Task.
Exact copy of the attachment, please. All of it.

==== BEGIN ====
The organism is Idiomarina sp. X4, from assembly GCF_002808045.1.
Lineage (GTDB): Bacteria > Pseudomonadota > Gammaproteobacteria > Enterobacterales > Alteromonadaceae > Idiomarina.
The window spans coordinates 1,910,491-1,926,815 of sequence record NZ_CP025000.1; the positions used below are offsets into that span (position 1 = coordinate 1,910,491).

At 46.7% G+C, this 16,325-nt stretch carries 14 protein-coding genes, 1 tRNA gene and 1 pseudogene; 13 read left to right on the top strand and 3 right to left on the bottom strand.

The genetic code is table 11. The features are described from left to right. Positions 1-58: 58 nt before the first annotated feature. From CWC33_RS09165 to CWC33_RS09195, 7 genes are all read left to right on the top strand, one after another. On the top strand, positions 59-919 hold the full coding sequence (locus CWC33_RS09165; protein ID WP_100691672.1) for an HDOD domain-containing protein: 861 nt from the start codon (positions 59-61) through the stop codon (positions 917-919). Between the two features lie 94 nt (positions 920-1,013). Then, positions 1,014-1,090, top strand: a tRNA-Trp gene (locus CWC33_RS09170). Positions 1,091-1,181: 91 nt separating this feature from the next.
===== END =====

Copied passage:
The organism is Idiomarina sp. X4, from assembly GCF_002808045.1.
Lineage (GTDB): Bacteria > Pseudomonadota > Gammaproteobacteria > Enterobacterales > Alteromonadaceae > Idiomarina.
The window spans coordinates 1,910,491-1,926,815 of sequence record NZ_CP025000.1; the positions used below are offsets into that span (position 1 = coordinate 1,910,491).

At 46.7% G+C, this 16,325-nt stretch carries 14 protein-coding genes, 1 tRNA gene and 1 pseudogene; 13 read left to right on the top strand and 3 right to left on the bottom strand.

The genetic code is table 11. The features are described from left to right. Positions 1-58: 58 nt before the first annotated feature. From CWC33_RS09165 to CWC33_RS09195, 7 genes are all read left to right on the top strand, one after another. On the top strand, positions 59-919 hold the full coding sequence (locus CWC33_RS09165; protein ID WP_100691672.1) for an HDOD domain-containing protein: 861 nt from the start codon (positions 59-61) through the stop codon (positions 917-919). Between the two features lie 94 nt (positions 920-1,013). Then, positions 1,014-1,090, top strand: a tRNA-Trp gene (locus CWC33_RS09170). Positions 1,091-1,181: 91 nt separating this feature from the next.